Figure 1.

Clinical images of 5 of the skin tumors from this study. A, recurrent squamous cell carcinoma on the cheek with clinical perineural invasion. B, Superficial spreading melanoma on the knee with a Breslow thickness of 7.70 mm. C, Invasive squamous cell carcinoma on the cheek with a thickness of 6.5 mm. D, Recurrent Merkel cell carcinoma on the right shoulder. E, Verrucous carcinoma with a 5-cm diameter on the knee.

(0.26MB).
Table 1.

Baseline Characteristics of Patients and Tumors.

N = 19
Sex, No. (%)
Female  8 (42.1) 
Male  11 (57.8) 
Mean age, y  79.6 
Diagnosis, No. (%)
Clinical
Squamous cell carcinoma/keratoacanthoma  12 (63.1) 
Verrucous carcinoma  1 (5.2) 
Melanoma  5 (26.3) 
Merkel cell carcinoma (recurrence)  1 (5.2) 
Histologic subtype
Squamous cell carcinoma  8 (42.1) 
Keratoacanthoma  2 (10.5) 
Verrucous carcinoma  1 (5.2) 
Melanoma  4 (21) 
Merkel cell carcinoma  1 (5.2) 
Basal cell carcinoma  2 (10.5) 
Hypertrophic actinic keratosis  1 (5.2) 
Squamous cell carcinoma
High-risk  7 (70) 
Low-risk  3 (30) 
Type of tumor, No. (%)
Primary  17 (89.4) 
Recurrence  2 (10.5) 
Treatment, No. (%)
Curative surgery  17 (89.4) 
Medical treatment  1 (5.2) 
Palliative treatment  1 (5.2) 
Table 2.

Summary of Survey Answers.

N = 16 (%)
Did you have an earlier dermatology appointment for the lesion you are consulting about now that was cancelled?   
YES/NO  10 (62.5%) / 6 (37.5%) 
Why didn’t you come earlier?a
I didn’t pay much attention to the lesion 
We weren't allowed to leave our homes/the nursing home 
My family wouldn’t let me 
I was afraid to go to the hospital 
My appointment was cancelled 
Otherb 
Why are you here now?a
I’m scared 
We’re allowed out now 
I have an appointment 
My family made me come 
The lesion has associated symptoms 
Does the lesion have any associated signs or symptoms?
YES/NO  12 (75%) / 4 (25%) 
Type of signs/symptomsa:
Pain 
Itching 
Bleeding 
Bad smell 
Has your lesion already been evaluated by a health care professional?
YES/NO  13 (81.2%) / 3 (18.7%) 
Who evaluated your lesion?
A specialist  1 (6.2%)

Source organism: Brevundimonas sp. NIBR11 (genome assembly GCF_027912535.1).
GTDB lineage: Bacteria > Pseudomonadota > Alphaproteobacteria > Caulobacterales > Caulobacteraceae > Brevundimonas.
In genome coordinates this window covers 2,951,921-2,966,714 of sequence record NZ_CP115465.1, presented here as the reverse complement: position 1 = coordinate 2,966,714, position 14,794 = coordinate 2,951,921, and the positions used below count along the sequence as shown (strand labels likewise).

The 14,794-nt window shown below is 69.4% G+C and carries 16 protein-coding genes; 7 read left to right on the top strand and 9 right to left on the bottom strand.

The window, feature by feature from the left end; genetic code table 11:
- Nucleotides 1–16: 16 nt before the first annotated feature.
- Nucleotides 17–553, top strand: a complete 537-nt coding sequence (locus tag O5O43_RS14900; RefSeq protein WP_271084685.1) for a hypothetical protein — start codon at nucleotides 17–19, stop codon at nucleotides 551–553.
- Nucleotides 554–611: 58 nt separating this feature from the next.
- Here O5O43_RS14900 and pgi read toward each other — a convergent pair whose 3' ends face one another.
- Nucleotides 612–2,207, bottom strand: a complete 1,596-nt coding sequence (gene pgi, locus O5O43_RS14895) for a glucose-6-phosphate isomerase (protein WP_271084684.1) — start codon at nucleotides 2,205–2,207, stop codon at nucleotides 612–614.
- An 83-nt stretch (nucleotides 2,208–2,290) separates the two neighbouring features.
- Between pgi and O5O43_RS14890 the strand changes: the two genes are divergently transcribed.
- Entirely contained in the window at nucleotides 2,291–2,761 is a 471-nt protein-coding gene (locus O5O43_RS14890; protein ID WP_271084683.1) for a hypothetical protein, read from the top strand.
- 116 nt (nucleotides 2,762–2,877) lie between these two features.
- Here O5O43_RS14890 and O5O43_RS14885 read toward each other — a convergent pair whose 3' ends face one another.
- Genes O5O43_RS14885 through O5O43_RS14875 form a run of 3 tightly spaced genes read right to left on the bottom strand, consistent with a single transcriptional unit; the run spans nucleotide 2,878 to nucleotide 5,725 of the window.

A general practitioner  10 (62.5%) 
Another dermatologist  2 (12.5%) 
No-one  3 (18.7%) 
Origin of patient?
Emergency department  8 (50) 
Teledermatology  1 (6.2%) 
Primary care  3 (18.7%) 
Appointment  2 (12.5%) 
Another hospital department  1 (6.2%) 
Otherc  1 (6.2%) 
In normal circumstances, would you have consulted about your lesion earlier?
YES/NO  11 (68.7%) / 5 (31.2%) 
a

Percentages not shown because patients chose more than 1 answer, giving a total number of > 16.

b

The general practitioner did not think the lesion was important.

c

Private clinic.

Seventy-percent of patients with a high-risk skin tumor did not seek necessary medical care during the COVID-19 state of emergency because of home confinement, cancelled appointments, or fear of infection. Our findings highlight the growing importance of image-based systems in dermatology and particularly within systems designed to facilitate the early diagnosis of skin tumors. They also demonstrate how dermatologists play an essential role in emergency departments by facilitating an early diagnosis of many skin disorders.

Conflicts of Interest

The authors declare that they have no conflicts of interest.

References
[1]
J. Cañueto, A. Tejera-Vaquerizo, P. Redondo, S. Botella-Estrada, S. Puig, O. Sanmartin.
Revisión de los términos que definen un carcinoma epidermoide cutáneo asociado a mal pronóstico.
Actas Dermosifiliogr., 111 (2020), pp. 281-290
[2]
A. Martorell-Calatayud, E. Nagore, R. Botella-Estrada, D. Sche-rer, C. Requena, C. Serra-Guillén, et al.
Defining fast-growing melanomas: Reappraisal of epidemiological, clinical, and histological features.
Melanoma Res., 21 (2011), pp. 131-138
[3]
A. Tejera-Vaquerizo, J. Cañueto, U Peaje, J. Santos-Juanes, A. Jaka, C. Ferrandiz-Pulido, et al.
Estimación del efecto en el tamaño y la supervivencia de los tumores cutáneos debido al confinamiento por COVID-19: modelo basado en un crecimiento exponencial.
Actas Dermosifiliogr., (2020),
[4]
A. Tejera-Vaquerizo, E. Nagore.
Estimated effect of COVID-19 lockdown on melanoma thickness and prognosis: a rate of growth model.
J Eur Acad Dermatol Venereol., 34 (2020), pp. e351-e353

Please cite this article as: Porcar Saura S, Pons Benavent M, Guillén Climent S, García Vázquez A. Actitud de los pacientes con tumores cutáneos durante la pandemia de la COVID-19. Actas Dermosifiliogr. 2021;112:195–198.

Copyright © 2020. AEDV